4. Neil Young & Crazy Horse

    Sleeps with Angels (Reprise). Tonight’s the Night disguised as Harvest—some trick.

  5. Erasure

    I Say I Say I Say (Mute/Elektra). A lift.

  6. Wallace Berman

    Support the Revolution (Institute of Contemporary Art, Amsterdam/D.A.P., $39.95). Berman (1926–76) started out in the ’40s as a Watts white Negro. By 1967 his presence at the center of the Bay Area collage and assemblage circle led Peter Blake to include him in the gallery of culture heroes on the sleeve of the Beatles’ Sgt. Pepper (just to the right of Tony Curtis). This retrospective volume features dull text by a variety of writers, and a handsome, loose design. Scattered all through it, dating from at least 1964 to nearly the end of Berman’s life, are scores of versions of his most iconic construct: they always begin with the same photograph, of a hand holding up a tiny transistor radio, completed with a picture where the speaker ought to be. Presented in sets of 56, like a sheet of stamps; of five, spread like a poker hand; or solitary, the doubled images work as omens, judgments—Verifax collages in color or black and white, positive or negative, showing two men hugging, a man and a woman having sex, a watch, a snake, a basketball game, a pistol, Kenneth Anger in a teenager movie role, an Iron Cross, George and Ringo, nothing, a galaxy, Bob Dylan, ancient coins, a spider. Each image communicates a kind of blankness, the radio silenced by the picture that has, it seems, developed out of it. All together the pieces make a whole metaphysics, derived from the simplest notion: changing the station.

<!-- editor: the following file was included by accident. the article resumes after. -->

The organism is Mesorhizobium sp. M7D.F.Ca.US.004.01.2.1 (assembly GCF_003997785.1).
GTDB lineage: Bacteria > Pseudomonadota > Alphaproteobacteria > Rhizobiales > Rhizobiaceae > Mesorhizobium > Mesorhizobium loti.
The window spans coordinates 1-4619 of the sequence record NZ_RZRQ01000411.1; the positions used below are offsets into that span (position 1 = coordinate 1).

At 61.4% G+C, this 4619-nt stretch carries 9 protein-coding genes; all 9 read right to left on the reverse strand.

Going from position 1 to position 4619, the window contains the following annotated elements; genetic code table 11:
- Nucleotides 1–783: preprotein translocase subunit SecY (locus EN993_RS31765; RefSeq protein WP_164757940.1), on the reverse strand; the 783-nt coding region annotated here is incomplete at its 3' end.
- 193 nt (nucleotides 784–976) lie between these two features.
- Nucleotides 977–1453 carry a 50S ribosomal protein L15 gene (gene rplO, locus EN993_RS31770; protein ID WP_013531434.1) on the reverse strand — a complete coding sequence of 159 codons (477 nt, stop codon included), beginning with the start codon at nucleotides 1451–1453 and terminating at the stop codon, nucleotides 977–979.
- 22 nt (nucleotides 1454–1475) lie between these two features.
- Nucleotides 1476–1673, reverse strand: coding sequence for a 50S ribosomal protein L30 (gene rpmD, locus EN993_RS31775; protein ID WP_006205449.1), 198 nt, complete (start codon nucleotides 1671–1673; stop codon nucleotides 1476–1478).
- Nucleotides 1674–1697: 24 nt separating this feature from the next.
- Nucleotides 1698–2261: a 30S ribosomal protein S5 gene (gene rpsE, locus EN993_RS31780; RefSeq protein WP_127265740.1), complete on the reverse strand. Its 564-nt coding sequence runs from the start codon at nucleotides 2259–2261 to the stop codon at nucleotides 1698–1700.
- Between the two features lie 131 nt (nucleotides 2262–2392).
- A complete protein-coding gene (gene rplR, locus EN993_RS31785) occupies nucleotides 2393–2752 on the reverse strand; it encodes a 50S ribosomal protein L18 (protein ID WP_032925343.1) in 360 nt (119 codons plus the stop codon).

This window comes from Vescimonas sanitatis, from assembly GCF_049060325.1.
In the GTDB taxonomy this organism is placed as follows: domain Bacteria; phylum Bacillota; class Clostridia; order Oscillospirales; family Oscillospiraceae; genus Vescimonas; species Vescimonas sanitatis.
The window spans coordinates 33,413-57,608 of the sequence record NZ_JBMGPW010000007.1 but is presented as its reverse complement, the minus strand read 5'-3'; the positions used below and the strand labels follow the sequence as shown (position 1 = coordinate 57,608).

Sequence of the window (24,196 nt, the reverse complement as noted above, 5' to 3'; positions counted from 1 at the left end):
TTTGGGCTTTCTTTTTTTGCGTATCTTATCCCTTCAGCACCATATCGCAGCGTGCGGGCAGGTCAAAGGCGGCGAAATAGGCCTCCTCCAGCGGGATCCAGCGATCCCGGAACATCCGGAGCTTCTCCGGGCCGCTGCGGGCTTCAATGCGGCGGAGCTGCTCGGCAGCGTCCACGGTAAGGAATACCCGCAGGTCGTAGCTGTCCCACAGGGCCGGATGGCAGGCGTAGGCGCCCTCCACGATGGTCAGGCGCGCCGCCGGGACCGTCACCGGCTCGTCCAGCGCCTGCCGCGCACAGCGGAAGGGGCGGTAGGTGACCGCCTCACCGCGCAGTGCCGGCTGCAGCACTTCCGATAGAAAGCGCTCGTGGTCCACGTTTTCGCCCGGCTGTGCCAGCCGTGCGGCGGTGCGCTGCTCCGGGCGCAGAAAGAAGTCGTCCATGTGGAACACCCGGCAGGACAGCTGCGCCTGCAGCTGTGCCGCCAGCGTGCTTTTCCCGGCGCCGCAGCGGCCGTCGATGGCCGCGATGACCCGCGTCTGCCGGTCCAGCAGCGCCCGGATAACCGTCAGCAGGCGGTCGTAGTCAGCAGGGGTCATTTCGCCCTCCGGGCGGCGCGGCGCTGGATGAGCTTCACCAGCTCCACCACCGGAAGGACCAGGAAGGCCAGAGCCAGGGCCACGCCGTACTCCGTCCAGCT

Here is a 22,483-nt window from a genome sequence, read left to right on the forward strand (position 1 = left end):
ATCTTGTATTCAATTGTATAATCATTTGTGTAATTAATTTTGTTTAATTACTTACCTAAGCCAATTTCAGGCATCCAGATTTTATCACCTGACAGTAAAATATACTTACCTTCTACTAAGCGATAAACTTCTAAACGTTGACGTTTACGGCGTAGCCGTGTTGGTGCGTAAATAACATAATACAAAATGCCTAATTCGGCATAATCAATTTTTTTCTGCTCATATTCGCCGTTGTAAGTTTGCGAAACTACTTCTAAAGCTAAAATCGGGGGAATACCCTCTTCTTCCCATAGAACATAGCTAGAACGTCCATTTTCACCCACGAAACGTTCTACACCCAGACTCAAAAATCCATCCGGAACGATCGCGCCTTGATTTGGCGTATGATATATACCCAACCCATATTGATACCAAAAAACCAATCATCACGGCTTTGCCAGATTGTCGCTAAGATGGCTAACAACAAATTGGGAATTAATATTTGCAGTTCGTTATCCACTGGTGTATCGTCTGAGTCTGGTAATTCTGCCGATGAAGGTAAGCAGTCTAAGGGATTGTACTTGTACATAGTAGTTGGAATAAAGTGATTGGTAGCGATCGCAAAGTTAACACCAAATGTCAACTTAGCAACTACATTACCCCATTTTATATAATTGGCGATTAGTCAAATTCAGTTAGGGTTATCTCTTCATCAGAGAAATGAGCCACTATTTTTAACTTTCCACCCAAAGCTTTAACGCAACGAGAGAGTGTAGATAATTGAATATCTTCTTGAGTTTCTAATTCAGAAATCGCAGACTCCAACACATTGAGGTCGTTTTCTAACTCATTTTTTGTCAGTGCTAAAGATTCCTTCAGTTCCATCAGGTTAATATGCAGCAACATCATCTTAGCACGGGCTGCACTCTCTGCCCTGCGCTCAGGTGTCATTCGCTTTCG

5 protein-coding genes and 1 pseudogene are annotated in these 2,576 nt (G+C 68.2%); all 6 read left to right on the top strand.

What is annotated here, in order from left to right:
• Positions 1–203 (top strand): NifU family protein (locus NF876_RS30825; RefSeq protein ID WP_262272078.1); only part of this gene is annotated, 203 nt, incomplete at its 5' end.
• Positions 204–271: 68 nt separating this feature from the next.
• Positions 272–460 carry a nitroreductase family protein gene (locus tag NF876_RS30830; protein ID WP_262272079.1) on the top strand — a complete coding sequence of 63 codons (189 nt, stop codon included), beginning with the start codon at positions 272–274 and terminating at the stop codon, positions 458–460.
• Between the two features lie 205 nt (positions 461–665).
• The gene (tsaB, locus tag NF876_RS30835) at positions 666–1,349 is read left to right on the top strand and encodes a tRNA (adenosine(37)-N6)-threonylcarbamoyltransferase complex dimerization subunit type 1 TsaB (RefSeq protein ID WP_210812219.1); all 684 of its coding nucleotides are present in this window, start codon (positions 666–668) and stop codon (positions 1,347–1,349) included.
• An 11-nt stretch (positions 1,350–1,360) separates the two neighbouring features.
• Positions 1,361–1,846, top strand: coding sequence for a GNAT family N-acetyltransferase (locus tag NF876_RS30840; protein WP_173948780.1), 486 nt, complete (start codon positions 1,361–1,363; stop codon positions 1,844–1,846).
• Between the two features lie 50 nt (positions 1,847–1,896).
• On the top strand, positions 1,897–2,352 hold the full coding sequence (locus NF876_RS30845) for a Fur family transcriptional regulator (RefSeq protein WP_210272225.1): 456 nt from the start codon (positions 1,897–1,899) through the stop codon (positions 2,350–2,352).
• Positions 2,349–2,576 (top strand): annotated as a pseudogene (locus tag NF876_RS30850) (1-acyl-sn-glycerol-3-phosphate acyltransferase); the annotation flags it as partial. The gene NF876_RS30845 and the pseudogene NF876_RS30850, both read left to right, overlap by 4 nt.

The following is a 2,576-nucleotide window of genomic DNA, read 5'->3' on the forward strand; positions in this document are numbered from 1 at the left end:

7. Junior Kimbrough and the Soul Blues Boys

    Sad Days, Lonely Nights (Fat Possum, P.O. Box 1923, Oxford, MS 38655, [800] 659–9791). Taped in Kimbrough’s juke joint in Chulahoma, Mississippi, with the nightspot used as a cold room—no audience. The result is rough, fraying, introspective, so much so it’s almost abstract.